Teachers and students have embarked (or soon will) on this strangest of school years. I believe our schools are doing their best to balance the needs of the students, the school staff, and the community.
Still, given that in most communities we’re not even close to having the kind of systems and protocols in place that would lead to success, it’s no wonder that teachers, students, and parents feel some trepidation.
I know that teachers will step up, as they always do. I’ve said before, being a high school teacher was the hardest work I’ve ever done – but also the most rewarding. Currently I work with in-service teachers and know that these folks truly care about educating our young people. Our teachers are amazing, and I wish them all the best this year.
Our students will also be making sacrifices, both big and small. I hope they all stay safe and healthy and are able to experience some sense of normalcy.
But I’ve been troubled by reactions when teachers raise questions about the safety of returning to in-person instruction, particularly in schools where lack of resources makes it tough to follow guidelines for doing so safely. A common refrain is “kick the bums out and we’ll replace them with eager young teachers who want to be there.”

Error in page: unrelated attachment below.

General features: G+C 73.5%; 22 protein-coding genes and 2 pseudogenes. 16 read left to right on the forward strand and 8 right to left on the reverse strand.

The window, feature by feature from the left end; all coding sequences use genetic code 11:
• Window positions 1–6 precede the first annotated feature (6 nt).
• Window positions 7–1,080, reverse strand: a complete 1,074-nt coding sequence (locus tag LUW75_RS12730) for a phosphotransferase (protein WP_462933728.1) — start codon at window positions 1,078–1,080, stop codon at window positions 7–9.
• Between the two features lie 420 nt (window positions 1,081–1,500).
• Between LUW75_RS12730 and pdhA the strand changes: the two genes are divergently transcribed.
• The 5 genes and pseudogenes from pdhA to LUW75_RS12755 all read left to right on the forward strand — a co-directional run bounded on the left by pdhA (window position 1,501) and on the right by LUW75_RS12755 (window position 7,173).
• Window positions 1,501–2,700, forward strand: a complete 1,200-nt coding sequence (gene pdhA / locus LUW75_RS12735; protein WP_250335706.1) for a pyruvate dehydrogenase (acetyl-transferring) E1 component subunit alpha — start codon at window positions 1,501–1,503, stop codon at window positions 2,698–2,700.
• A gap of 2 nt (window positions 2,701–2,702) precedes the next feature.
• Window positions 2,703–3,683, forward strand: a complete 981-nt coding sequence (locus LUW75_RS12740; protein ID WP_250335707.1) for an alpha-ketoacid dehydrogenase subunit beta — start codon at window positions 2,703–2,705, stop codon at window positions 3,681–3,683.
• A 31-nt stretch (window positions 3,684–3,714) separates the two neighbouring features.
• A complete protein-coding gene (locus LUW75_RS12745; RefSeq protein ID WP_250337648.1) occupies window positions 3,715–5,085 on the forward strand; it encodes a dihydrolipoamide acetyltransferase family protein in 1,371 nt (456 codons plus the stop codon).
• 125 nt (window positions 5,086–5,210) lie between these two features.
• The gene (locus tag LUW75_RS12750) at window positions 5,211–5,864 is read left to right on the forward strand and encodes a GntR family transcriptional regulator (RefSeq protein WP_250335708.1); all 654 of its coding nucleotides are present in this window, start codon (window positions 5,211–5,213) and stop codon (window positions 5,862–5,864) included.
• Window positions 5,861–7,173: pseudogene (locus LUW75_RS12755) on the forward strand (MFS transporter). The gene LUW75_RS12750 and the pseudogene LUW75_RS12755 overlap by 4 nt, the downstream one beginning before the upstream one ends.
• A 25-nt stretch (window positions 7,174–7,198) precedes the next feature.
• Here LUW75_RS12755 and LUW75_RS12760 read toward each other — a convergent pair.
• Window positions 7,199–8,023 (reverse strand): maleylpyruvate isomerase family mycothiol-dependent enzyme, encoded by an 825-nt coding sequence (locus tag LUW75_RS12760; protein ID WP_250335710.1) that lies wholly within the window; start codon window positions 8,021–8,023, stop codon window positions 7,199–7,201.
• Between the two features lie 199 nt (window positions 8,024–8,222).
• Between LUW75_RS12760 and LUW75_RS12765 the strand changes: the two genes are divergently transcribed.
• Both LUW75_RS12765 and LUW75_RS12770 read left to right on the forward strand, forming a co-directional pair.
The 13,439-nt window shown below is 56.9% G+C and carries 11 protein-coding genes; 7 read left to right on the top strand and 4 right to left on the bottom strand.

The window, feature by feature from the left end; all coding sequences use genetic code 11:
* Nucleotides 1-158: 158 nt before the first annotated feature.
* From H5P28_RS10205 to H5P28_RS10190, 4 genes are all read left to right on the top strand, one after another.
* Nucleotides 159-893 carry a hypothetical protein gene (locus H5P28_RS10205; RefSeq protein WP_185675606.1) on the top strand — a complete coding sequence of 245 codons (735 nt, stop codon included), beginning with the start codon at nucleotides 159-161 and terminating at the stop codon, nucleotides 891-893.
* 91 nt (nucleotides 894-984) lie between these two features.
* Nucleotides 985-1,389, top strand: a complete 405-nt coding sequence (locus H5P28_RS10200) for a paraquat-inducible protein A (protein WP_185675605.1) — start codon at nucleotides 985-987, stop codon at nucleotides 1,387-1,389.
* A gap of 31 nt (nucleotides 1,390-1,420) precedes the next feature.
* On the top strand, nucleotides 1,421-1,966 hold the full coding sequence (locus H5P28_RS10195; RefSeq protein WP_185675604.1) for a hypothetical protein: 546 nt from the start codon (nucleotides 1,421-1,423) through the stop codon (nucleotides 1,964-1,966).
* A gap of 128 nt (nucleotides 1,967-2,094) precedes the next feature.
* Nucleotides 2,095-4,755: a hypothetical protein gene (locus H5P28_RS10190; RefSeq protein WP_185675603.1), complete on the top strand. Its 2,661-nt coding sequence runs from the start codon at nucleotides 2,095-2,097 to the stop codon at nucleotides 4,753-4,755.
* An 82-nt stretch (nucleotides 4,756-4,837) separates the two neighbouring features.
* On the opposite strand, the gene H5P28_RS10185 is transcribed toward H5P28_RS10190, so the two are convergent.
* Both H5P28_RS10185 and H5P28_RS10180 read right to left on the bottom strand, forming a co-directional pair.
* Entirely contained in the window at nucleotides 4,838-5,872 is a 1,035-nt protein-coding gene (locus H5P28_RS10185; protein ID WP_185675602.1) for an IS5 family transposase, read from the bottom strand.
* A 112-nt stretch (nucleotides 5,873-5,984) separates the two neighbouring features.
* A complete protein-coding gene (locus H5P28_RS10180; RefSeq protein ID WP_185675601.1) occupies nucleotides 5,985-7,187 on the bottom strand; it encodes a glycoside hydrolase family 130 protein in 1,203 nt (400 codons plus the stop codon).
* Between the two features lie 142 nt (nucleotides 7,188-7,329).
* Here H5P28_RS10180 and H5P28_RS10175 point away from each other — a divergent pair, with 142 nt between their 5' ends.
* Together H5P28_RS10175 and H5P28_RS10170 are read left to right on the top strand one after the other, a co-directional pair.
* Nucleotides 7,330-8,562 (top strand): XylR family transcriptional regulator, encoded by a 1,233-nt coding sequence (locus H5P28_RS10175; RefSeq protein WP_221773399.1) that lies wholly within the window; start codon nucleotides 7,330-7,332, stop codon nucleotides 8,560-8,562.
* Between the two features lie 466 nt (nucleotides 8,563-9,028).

The only problem is, our teachers have been disrespected for so long that there is no glut of professionals waiting to replace them. In fact, there’s a teacher shortage, and if our current educators leave (or become incapacitated due to illness) that will become even worse. The coronavirus pandemic has only added to these issues.
So teachers, students, and fellow parents – I wish us all the best. We’ll need it. And in the meantime, let’s work as a community to make things safer, not just for schools but also for grocery store workers, healthcare providers, convenience store clerks, and everyone who’s working with the public to keep our lives as close to normal as they can. We’re all in this together.